In 1917, three shepherd children living just outside Fatima, Portugal have visions of a lovely lady in a cloud. The anticlerical government wishes to squelch the Church; reports of ... See full summary »
In 1858 France, Bernadette, an adolescent peasant girl, has a vision of "a beautiful lady" in the city dump. She never claims it to be anything other than this, but the townspeople all ... See full summary »
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In 1917, three shepherd children living just outside Fatima, Portugal have visions of a lovely lady in a cloud. The anticlerical government wishes to squelch the Church; reports of religious experiences are cause for serious concern. Yet the children stand by their story, and the message of peace and hope the Lady brings. In the last vision, attended by thousands of people, the Lady proves her reality with a spectacular miracle that is seen by everyone present. Based on actual events at Fatima in the summer of 1917. Written by
Molly Malloy <firstname.lastname@example.org>
Angela Clarke was the voice of the Virgin Mary, pitching her voice a bit lower and speaking very slowly. She had done one of the crowd voices in the scene "Let us see the children!", as did Jay Novello. See more »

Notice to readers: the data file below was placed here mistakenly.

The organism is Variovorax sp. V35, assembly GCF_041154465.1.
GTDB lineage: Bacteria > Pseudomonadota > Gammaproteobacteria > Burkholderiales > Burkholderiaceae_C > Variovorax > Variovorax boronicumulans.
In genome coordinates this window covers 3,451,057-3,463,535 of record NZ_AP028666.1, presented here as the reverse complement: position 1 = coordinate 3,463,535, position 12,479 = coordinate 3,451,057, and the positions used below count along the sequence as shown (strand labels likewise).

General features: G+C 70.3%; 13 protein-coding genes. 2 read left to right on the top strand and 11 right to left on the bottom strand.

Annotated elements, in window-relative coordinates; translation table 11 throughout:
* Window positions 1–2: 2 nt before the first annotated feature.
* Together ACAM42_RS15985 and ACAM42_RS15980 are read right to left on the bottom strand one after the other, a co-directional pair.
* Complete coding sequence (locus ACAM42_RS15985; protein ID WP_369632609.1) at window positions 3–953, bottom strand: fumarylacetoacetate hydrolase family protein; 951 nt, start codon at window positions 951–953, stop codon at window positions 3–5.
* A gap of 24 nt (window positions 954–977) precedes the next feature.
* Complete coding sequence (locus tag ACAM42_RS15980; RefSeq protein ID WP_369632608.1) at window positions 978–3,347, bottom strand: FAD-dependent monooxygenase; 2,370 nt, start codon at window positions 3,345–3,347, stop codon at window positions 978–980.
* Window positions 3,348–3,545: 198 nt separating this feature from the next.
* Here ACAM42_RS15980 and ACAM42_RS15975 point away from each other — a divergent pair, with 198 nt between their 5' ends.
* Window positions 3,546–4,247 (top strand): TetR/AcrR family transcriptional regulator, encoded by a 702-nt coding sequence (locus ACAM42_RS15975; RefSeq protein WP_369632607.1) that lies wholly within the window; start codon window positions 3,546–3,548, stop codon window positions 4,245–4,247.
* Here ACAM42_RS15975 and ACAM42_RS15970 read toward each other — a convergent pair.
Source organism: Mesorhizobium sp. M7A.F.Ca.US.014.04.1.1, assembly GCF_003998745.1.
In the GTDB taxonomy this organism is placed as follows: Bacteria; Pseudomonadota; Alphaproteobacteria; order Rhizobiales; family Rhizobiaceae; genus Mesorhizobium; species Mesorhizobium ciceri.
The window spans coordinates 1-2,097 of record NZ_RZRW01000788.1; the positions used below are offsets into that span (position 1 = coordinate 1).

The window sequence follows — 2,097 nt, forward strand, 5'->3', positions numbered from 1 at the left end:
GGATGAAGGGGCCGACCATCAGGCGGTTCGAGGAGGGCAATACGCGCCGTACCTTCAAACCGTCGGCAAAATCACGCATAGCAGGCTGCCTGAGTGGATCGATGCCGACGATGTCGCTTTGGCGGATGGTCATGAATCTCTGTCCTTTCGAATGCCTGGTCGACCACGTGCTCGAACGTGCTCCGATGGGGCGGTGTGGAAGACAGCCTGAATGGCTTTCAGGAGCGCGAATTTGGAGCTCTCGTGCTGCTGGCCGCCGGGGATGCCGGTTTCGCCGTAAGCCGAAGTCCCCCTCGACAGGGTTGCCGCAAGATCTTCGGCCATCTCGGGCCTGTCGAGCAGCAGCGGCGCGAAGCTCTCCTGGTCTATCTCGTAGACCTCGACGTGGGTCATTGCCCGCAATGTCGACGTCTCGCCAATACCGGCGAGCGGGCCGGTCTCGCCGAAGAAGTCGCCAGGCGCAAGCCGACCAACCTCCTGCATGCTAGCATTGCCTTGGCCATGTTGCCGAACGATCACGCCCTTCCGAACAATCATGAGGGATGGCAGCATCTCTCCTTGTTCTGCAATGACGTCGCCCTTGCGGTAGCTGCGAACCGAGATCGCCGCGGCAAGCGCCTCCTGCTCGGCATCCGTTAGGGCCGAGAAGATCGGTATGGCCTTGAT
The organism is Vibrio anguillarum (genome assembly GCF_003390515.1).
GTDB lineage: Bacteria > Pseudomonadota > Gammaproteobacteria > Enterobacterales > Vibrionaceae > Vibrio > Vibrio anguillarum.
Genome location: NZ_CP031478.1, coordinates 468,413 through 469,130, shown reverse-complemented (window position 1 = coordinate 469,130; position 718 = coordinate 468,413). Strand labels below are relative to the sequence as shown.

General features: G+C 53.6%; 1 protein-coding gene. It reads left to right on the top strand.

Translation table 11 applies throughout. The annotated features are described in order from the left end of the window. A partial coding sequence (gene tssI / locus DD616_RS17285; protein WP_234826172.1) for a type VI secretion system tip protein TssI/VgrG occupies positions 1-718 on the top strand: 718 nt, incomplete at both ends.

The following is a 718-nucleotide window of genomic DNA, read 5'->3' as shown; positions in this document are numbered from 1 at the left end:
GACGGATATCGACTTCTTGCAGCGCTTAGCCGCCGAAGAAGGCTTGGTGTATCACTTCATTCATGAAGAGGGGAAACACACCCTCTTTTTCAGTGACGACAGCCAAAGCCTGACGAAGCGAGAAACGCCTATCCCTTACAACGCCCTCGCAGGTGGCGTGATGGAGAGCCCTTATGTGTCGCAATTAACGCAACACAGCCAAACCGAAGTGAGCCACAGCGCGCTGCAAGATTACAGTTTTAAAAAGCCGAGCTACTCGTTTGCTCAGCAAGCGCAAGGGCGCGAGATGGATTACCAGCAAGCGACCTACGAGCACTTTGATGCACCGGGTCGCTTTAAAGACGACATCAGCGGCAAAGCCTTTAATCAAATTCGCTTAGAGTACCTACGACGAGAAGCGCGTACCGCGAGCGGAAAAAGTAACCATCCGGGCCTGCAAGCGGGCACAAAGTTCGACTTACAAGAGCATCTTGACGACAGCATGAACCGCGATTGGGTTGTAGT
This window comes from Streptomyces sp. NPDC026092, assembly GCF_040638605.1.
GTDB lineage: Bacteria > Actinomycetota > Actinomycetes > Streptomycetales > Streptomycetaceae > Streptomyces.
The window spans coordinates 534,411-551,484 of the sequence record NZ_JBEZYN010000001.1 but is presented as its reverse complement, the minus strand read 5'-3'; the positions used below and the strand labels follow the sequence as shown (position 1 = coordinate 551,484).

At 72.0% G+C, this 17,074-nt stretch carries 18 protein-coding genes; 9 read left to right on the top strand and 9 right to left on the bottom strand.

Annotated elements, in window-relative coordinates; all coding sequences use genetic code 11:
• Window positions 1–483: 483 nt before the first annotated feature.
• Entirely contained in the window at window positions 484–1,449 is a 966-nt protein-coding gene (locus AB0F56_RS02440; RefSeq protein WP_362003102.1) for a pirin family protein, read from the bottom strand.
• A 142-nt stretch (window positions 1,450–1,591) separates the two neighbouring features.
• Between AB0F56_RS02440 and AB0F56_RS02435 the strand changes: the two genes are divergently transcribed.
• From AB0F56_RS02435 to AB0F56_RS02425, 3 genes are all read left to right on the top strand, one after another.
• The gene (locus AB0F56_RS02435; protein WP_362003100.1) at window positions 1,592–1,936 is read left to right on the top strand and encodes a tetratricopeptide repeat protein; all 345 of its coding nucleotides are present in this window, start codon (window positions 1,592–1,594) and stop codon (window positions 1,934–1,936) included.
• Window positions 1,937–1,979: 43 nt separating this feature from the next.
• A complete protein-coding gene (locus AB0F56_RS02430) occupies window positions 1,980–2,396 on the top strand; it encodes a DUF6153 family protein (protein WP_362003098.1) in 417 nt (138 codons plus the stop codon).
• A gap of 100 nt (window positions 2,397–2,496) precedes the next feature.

The narrator opened the scene at Fatima saying, "Here we are in the mountain village of Fatima on Sunday, May 15, 1917". That Sunday was on the 13th of the month, and the lady asked the children to return for six months in succession on the 13th day to the Cova da Iria, as the movie itself indicates. See more »
It is all too easy to find positive or negative aspects of the religious message of this film, released nine years after "The Song of Bernadette." In the ravaged middle of the twentieth century, torn up by wars and desolation, movies of faith helped to revive the spirits of many people, and that alone gave films like this great value. But the fact is, it is also great movie making, with a great story. While in my mind it does not match the sheer artistry of "Bernadette," It is well constructed and captures again the two sides of the question, whether to believe or not believe. There is a lot of documentation to support the validity of the story, but again if one chooses not to accept it, all the evidence in the world would be meaningless.
None-the-less, the catholic church took it very seriously. Sister Lucia, it is rumored sent a sealed letter to Rome just shortly before her death with the third and final message of the "lady." with instructions that it not be opened until a specific date. whether or not this is true, I do not know, but I do know that this is one of those films that will last for generations.
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